Century in Review
Through the years
A timeline of events that occurred in the Inland Northwest form 1951 to 1975
Jan. 1 — The Chronicle headline reads, "Rampaging Reds Slam South," as Yankee troops are forced out of Seoul by communist troops from North Korea. News on this front is not good, as two more Spokane boys have fallen in that battle. The families of Pfc. Walter Knott and Pfc. Jeff L. Weaver were notified this morning.
Jan. 1 — Moscow-area farmers are dealing with the aftermath of the alfalfa weevil. The mite virtually destroyed the region's hay crop. Researchers at the University of Idaho and Washington State College are looking into the infestation.
Jan. 3 — Drunks outnumbered speeders more than 4-to-1 in Spokane during 1950. There were 1,930 speeding arrests last year, and 8,114 folks arrested for drunkenness. Of those, 154 were in court on drunken driving charges.
Jan. 5 — Local merchants and grocers are bowing to the U.S. government's 30-day price freeze, effective immediately. Prices for food and other essentials have increased greatly with winter.
Jan. 11 — Wheat prices are expected to rise 10 cents higher this farm season, with loan rates of $2 per bushel available in Eastern Washington.
Jan. 11 — Spokane firefighters are asking for a pay boost. The men currently make $22.32 per month.
Jan. 14 — Hundreds of Lewiston and Clarkston, Wash., citizens are decrying the foul odor surrounding the Potlatch Forest company's newly erected pulp mill. Home sellers cannot give their property away because of the stench.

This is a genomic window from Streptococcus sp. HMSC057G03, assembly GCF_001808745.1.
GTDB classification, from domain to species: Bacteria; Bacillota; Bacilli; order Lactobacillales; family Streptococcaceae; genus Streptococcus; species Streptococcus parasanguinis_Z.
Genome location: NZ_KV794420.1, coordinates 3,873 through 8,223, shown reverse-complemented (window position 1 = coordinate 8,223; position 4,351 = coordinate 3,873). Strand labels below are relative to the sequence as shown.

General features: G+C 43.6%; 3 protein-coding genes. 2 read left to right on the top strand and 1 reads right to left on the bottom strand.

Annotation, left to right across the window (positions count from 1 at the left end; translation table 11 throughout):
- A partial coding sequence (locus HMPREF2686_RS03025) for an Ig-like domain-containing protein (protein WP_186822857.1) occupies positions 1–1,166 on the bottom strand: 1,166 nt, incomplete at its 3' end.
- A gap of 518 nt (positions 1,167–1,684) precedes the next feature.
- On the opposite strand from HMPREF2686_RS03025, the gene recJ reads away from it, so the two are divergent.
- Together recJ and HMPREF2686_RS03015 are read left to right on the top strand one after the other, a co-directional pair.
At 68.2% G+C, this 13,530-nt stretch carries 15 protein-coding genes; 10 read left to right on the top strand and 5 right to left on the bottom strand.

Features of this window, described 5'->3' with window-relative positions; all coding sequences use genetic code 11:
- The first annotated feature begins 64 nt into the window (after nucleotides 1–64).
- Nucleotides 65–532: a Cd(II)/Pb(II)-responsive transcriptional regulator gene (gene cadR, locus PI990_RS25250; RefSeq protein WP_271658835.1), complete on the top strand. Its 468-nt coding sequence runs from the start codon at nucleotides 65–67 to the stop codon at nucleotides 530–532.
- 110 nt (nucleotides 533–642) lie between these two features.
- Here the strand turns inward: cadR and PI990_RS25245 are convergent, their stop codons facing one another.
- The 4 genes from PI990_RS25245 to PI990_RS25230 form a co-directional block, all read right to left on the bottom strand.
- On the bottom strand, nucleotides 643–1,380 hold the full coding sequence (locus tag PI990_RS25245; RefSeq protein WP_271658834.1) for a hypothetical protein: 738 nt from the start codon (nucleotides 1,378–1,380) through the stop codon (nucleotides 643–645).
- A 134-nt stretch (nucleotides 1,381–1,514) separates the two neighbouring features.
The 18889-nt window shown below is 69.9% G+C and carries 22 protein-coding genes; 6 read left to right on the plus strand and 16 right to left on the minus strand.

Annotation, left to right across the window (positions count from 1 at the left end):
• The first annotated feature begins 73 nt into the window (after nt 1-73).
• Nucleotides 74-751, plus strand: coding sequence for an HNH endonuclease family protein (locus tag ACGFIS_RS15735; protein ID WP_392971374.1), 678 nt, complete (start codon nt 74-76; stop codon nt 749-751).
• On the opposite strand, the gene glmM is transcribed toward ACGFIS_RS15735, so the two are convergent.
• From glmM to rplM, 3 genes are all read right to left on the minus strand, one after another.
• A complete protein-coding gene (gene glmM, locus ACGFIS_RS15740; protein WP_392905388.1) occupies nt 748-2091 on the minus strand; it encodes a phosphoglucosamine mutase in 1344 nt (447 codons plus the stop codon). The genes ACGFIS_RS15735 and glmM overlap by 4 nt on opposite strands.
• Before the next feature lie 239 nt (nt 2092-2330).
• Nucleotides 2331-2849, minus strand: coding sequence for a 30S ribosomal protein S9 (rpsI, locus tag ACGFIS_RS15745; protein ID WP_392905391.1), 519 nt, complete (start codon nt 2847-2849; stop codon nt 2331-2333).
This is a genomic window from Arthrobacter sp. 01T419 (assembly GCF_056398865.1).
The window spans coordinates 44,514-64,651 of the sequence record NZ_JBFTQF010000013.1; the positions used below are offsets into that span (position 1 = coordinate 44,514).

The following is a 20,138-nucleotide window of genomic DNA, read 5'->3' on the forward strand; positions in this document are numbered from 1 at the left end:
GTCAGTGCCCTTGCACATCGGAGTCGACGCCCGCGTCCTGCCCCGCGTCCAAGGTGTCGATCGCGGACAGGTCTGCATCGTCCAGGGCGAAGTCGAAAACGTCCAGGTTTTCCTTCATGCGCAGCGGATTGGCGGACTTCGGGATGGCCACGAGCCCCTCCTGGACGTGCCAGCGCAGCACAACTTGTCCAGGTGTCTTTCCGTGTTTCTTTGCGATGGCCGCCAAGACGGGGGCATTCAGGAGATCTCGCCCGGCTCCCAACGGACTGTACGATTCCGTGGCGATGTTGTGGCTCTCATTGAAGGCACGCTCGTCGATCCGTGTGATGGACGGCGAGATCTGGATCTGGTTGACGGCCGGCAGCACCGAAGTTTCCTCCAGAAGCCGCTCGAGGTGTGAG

Feb. 19 — The proposed sale of Washington Water Power has Spokane city and county officials in an uproar. All are working at claiming prior rights to water and power should the company sell.
March 19 — Spokanites are told that the A-bomb scars in Hiroshima are fairly well concealed now. The city's shopping district is rebuilt, and one must look closely to find evidence of the devastating 1945 bombing.
May 2 — Spokane city officials are considering private-enterprise parking lots in the downtown area. Downtown street parking is a problem, and off-street parking blocks owned by private citizens is favored.
Sept. 1 — Negotiations are under way at Wallace to end a mine strike at the Coeur d'Alene Mines. More than 4,000 miners are currently idle.
Dec. 31 — Employment in Spokane County reached an all-time high during 1951. Just over 68,000 people held jobs during the year. The main reason for the year's high nonagricultural employment was the continuing defense program.
Jan. 1 — Liquor receipts at state-run liquor stores are down. Figures from 1951 show booze sales dropped $2 million from 1950.
Jan. 3 — A movement to widen Trent Avenue from two to four lanes to the Idaho border is under way. State highway funds are sought, though unlikely, as King County has a stranglehold on highway money.
Feb. 25 — Yesterday's statewide Civil Defense "yellow alert" was deemed a success despite problems. The alert showed bugs in the communications process; telephone lines and radio signals need the most work in case of national emergency.
Feb. 25 — Oklahoma oilmen are looking for drilling sites in Whitman and Adams counties. The wildcatters are thinking there could be bubbling crude under the Okie-like territory, which is causing quite a stir.